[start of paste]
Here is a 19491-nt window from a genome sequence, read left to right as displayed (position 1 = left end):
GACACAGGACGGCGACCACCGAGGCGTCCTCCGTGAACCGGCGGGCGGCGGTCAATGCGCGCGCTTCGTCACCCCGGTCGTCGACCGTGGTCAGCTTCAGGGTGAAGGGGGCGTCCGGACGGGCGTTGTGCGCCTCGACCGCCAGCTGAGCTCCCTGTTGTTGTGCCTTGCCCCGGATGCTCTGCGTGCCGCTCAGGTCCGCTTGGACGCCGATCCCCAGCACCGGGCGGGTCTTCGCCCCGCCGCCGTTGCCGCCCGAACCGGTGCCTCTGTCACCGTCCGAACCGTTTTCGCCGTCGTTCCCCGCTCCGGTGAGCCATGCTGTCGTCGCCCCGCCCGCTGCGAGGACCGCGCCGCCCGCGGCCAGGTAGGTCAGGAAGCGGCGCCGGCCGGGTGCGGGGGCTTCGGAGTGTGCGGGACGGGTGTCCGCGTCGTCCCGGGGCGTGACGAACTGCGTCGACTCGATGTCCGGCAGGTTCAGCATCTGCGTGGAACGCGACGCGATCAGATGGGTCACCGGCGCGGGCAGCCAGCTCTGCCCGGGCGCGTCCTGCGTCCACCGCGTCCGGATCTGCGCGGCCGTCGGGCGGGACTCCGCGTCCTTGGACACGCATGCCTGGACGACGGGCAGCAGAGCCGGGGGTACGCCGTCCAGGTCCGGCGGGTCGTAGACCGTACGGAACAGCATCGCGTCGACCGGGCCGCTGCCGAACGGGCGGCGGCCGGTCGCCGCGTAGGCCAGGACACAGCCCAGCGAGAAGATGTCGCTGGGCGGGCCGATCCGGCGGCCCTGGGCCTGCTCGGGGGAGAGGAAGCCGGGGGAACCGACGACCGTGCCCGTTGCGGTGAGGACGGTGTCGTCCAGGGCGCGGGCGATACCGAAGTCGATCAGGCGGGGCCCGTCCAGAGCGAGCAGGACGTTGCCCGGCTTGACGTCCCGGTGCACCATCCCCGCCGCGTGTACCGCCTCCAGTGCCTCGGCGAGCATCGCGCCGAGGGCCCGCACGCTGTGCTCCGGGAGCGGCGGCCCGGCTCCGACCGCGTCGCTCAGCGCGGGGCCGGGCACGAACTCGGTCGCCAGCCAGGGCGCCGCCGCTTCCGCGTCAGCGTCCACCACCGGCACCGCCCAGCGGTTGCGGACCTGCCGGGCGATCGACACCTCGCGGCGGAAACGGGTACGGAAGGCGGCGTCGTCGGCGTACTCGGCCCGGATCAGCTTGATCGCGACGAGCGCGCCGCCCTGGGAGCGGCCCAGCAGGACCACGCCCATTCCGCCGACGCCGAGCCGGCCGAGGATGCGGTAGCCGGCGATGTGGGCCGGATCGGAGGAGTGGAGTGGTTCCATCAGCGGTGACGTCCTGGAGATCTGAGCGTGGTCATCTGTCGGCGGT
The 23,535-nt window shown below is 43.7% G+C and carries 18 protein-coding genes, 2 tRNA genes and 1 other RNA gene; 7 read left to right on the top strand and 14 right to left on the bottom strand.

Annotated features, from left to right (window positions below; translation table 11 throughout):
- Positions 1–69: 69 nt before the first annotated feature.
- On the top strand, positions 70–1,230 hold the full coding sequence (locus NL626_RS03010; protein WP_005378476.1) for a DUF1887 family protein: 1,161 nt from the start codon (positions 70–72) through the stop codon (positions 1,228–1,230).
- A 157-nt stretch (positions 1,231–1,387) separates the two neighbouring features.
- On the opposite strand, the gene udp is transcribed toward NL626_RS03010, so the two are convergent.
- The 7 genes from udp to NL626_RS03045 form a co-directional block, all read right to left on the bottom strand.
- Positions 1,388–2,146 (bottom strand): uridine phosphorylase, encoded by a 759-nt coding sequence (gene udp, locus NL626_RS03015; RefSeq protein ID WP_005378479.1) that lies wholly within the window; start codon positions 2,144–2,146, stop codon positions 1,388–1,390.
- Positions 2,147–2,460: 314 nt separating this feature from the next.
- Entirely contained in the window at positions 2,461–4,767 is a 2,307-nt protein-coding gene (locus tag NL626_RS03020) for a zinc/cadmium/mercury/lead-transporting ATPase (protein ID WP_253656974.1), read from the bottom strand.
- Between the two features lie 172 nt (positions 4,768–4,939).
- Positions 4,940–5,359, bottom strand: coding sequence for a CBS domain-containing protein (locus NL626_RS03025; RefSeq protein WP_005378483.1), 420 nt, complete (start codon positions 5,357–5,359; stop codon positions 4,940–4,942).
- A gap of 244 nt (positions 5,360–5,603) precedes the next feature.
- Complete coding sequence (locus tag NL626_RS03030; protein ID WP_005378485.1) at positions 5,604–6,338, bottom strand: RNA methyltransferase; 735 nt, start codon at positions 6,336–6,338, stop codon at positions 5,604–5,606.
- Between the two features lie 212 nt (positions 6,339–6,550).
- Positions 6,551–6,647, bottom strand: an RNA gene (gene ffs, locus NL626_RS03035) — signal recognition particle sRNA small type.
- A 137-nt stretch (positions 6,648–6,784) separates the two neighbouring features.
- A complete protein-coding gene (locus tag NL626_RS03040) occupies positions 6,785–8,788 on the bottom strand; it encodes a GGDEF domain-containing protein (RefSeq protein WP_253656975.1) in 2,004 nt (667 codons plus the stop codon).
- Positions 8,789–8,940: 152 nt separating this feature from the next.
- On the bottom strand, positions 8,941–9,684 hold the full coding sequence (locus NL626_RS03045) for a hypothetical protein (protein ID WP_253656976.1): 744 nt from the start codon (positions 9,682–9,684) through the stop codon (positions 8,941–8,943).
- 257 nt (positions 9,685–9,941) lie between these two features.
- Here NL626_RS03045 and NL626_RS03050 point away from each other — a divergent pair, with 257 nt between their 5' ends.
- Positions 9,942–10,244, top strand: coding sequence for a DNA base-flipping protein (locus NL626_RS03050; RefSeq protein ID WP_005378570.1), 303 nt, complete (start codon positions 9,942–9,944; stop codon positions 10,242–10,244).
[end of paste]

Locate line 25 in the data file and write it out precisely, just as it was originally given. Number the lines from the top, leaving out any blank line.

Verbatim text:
- Positions 9,942–10,244, top strand: coding sequence for a DNA base-flipping protein (locus NL626_RS03050; RefSeq protein ID WP_005378570.1), 303 nt, complete (start codon positions 9,942–9,944; stop codon positions 10,242–10,244).